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I am a writer in Central Florida with strong interests in the ways in which religion and philosophy intersect in popular culture. I especially enjoy examining how this is expressed in film, literature, music, and art.

Saturday, June 20, 2009

Self-Imposed Exile in Existentialist Literature

07 December 2008
*(MLA style has been altered to facilitate online posting.)

Humans have always formed their sense of self in relation to the society they live in. For centuries, literature expressed a belief of mankind as part of the greater community. However, as the 19th century drew to an end many writers increasingly expressed an opposite view. Literature became a medium through which some individuals could express their growing anxiety with the world and their own sense of alienation. Often, this perceived estrangement from society was actually precipitated by the individual. This assumption can easily be seen in the characters created by Fyodor Dostoyevsky, Franz Kafka, and Albert Camus. Together, they introduced the notion of man as alone in the universe, an exile within his own community. Most of their characters are alienated from their community precisely due to their own choice to exclude themselves. The sense of isolation the characters feel paved the way for what has been termed existentialist literature. The main characters in Dostoyevsky’s Underground Man, Kafka’s The Metamorphoses, and Camus’ The Guest all share this theme of self-imposed exile.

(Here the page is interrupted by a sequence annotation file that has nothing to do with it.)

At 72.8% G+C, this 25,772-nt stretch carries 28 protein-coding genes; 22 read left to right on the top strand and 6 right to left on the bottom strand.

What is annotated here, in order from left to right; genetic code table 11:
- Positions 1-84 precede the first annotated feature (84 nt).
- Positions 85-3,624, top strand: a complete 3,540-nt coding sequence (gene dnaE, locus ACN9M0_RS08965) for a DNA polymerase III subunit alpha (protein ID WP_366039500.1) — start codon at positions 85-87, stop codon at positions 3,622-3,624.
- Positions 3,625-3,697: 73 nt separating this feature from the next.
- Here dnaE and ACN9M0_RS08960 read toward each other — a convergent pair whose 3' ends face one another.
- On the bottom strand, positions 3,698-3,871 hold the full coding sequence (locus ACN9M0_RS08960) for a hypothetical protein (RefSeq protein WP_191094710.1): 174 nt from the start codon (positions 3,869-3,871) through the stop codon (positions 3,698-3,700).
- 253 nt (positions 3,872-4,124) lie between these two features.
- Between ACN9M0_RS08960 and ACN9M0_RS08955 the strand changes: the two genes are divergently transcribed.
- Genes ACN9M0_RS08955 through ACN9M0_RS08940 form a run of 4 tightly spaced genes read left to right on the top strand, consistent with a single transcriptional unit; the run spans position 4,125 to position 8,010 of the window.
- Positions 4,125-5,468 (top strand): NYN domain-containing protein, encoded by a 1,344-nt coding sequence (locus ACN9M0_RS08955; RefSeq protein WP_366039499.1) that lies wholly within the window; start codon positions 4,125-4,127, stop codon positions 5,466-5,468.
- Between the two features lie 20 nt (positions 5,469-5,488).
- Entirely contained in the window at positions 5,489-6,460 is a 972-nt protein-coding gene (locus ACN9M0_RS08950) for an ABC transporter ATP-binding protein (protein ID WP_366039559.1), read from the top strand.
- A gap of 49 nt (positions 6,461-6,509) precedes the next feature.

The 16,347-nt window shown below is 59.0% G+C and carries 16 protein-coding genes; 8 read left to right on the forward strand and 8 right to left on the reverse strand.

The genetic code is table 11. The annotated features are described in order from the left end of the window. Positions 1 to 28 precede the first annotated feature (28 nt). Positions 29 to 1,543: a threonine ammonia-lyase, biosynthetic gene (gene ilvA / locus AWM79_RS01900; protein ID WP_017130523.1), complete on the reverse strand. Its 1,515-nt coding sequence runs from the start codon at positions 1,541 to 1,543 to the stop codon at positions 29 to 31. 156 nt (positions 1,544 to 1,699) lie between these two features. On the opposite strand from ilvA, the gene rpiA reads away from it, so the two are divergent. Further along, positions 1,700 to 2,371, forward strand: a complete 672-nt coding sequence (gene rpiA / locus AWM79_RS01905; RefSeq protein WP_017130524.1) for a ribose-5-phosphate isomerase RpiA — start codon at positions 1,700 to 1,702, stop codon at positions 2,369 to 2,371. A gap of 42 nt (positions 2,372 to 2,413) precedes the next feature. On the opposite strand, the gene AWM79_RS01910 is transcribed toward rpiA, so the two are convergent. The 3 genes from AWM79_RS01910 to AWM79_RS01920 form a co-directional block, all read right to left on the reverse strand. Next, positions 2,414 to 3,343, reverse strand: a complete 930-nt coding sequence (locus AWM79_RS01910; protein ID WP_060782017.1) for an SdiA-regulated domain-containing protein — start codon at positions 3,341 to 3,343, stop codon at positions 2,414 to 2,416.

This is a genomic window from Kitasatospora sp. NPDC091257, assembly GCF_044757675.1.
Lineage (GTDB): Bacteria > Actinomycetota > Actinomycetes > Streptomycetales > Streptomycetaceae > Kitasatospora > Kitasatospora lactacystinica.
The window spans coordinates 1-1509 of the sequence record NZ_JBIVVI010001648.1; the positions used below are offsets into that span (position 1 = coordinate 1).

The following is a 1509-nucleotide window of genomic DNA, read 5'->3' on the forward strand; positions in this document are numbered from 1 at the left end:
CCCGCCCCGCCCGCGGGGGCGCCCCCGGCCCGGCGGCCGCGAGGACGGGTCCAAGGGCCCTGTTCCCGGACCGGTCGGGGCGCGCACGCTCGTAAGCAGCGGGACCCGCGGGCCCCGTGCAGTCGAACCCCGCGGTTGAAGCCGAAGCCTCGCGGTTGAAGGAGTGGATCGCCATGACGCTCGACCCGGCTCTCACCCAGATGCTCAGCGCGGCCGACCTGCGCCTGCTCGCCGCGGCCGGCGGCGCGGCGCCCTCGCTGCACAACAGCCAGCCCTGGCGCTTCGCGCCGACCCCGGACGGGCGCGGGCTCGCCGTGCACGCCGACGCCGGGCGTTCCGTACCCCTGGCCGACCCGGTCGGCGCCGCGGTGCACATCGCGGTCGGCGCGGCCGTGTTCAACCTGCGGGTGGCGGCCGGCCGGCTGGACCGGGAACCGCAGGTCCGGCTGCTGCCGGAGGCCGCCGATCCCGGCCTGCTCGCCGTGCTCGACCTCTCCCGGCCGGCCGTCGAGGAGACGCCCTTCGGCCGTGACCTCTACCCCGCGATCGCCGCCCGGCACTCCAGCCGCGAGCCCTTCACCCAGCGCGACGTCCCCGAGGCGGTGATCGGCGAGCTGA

Dostoyevsky’s Underground Man is perhaps one of literature’s least likeable characters. He seems to want to feel as if he belongs, but persists in pushing others away. His treatment of Liza is especially poignant, as it entrenches him in a self-hatred, yet his heart has grown so cold that he continues to hurt her. One can almost picture Liza’s tears as Underground Man strips any sense of worth she holds for herself. He mocks her and says, "Well you should know that I was laughing at you then... (Dostoevsky, 1374). He displaces his feelings of shame onto her. The dinner scene is also indicative of his need for social connection, and at the same time illustrates how he is able to alternate between this need and the drive to punish others for what he thinks is a rejection of him. "Either they'll all fall on their knees, embracing me, beg for my friendship, or ...or else, I'll give Zverkov a slap in the face” (Dostoyevsky, 1351). His reaction here is nearly infantile. What is most tragic is the fact that Underground Man is lonely, but it is only himself holding others at bay. “He is 'subdued by his antithesis', that is, enslaved by an abstract concept of his own making” (Hall, 6). His pessimism alienates everyone because for him, mankind is the lowest form of life. “The definition of man is this: a creature who walks around of two legs and is ungrateful” (Dostoyevsky, 1322). Underground Man’s disdain for people makes him quite disagreeable and condemns him to a life of solitude, lacking in companionship or love. Towards the end of the story, he seems to grasp the fact that he has not really been living life, but rather than take the blame alone, he once again displaces it onto all humans. At the end of Part II in Notes from Underground, Dostoyevsky’s Underground Man says that “we are oppressed at being humans, humans with our own real bodies and blood; we are ashamed of it” (351). The fact is that he has never let himself be human, with all the faults that would entail, and cannot handle acknowledging the truth.